The National - News
Markets uncertain over US-led oil reserves plan
The decision by the US, the largest producer of crude, and some of the world’s biggest oil-importing countries to release millions of barrels of strategic oil reserves to bring down high energy prices has left markets with uncertainty.
Oil prices surged on Tuesday following the announcement that the US and oilimporting countries such as India, the UK, Japan and South Korea, would release 80 million barrels of crude on to the market.
Crude commodity prices are 60 per cent higher than at the start of the year owing to the economic recovery in many parts of the world.
Brent, under which two thirds of the world’s crude is traded, rose 3.5 per cent, settling at $82.25 a barrel on Tuesday after the announcement by the White House.
West Texas Intermediate, which tracks US crude grades, jumped 2.65 per cent to close at $78.50 a barrel.
But the benchmarks remained muted yesterday, with Brent down 0.63 per cent at $81.79 a barrel at 3pm UAE time and WTI down 0.43 per cent at $78.16 a barrel.
The US will release 50 million barrels from its strategic reserves – stocks of crude maintained to meet emergency needs.
It intends to bring forward a sale of 18 million barrels of crude and will exchange the remainder with buyers.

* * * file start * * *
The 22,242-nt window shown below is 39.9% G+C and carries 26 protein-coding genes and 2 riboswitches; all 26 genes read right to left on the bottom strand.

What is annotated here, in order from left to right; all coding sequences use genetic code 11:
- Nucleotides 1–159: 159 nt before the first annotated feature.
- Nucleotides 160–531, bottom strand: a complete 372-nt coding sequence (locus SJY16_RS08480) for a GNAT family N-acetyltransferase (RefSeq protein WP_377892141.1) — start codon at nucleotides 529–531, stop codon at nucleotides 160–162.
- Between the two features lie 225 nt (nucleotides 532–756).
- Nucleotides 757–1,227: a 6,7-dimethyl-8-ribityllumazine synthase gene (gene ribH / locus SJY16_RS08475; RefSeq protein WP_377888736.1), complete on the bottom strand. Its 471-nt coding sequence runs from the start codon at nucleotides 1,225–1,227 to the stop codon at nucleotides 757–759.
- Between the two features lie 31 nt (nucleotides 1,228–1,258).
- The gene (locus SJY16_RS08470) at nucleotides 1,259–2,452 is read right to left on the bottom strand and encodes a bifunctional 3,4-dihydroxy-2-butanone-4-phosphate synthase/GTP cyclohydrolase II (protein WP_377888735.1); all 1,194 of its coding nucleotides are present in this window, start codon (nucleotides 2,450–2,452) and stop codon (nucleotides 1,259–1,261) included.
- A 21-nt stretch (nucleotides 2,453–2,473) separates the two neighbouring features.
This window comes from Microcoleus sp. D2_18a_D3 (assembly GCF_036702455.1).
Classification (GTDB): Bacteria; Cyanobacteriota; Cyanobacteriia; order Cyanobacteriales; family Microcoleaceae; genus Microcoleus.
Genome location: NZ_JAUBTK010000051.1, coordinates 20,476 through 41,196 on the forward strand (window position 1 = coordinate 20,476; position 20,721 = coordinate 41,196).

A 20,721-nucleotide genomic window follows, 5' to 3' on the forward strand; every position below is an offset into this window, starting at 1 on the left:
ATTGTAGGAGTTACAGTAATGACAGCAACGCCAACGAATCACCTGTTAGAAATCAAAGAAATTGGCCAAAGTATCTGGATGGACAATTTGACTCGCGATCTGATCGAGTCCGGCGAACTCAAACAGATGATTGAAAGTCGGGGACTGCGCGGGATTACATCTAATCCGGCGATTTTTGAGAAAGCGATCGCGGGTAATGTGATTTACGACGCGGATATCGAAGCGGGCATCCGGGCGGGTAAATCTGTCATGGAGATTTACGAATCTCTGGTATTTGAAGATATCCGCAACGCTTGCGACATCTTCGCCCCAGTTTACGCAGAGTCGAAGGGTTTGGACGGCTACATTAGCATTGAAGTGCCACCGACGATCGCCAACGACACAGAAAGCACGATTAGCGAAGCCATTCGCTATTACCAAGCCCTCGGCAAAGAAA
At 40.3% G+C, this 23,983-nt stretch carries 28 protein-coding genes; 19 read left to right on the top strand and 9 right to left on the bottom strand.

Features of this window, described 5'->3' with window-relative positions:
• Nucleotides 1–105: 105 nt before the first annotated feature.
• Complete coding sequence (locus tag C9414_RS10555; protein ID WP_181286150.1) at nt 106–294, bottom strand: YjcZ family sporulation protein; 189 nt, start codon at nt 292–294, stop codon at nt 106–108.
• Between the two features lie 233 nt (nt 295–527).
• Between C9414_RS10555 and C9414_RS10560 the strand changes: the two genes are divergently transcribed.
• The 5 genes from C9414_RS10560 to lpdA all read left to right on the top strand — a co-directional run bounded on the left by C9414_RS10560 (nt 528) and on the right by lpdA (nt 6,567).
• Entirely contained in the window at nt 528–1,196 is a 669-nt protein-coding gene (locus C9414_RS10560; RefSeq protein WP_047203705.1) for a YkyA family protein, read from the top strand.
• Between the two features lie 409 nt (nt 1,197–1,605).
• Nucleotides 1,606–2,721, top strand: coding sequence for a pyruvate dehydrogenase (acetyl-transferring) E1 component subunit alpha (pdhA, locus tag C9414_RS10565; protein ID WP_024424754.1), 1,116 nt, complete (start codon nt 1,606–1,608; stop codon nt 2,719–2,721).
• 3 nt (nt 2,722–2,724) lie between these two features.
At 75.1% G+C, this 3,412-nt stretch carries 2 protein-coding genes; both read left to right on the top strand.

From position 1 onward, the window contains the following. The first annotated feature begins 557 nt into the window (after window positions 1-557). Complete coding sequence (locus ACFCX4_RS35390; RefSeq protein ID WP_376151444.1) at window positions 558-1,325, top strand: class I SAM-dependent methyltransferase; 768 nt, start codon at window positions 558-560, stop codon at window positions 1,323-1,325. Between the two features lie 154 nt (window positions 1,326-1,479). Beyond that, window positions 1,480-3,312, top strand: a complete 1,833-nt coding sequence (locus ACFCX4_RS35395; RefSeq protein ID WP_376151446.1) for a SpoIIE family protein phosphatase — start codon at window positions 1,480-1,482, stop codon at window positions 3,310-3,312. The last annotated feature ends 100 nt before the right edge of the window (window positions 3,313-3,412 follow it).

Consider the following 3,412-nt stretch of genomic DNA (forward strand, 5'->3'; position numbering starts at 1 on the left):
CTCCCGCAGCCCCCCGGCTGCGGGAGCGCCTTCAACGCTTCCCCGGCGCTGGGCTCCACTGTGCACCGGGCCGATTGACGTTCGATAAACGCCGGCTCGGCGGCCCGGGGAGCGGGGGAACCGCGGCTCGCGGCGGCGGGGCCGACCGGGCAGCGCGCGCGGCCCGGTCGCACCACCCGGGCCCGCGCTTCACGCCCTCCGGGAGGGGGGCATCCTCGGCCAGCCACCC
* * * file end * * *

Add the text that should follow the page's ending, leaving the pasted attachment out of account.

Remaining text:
India and Japan will release five million barrels each, while South Korea will release 3.5 million barrels.
The UK will release 1.5 million barrels, while China has not yet announced its plans.
“With President [Joe] Biden using most of his discretionary quota available last night from the SPR, the amounts released over the time frame will not be enough to materially impact oil prices and, clearly, markets also thought the same,” said Jeffrey Halley, senior market analyst for Asia Pacific at Oanda.
Market observers will now turn to Opec+, the supergroup of producers led by Saudi Arabia and Russia, to determine its response to the US announcement.
Opec+ will meet on December 2 to evaluate the last increment of its plan to return two million barrels a day of supply to the markets by the end of the year, reversing historic cuts to offset low demand during the pandemic.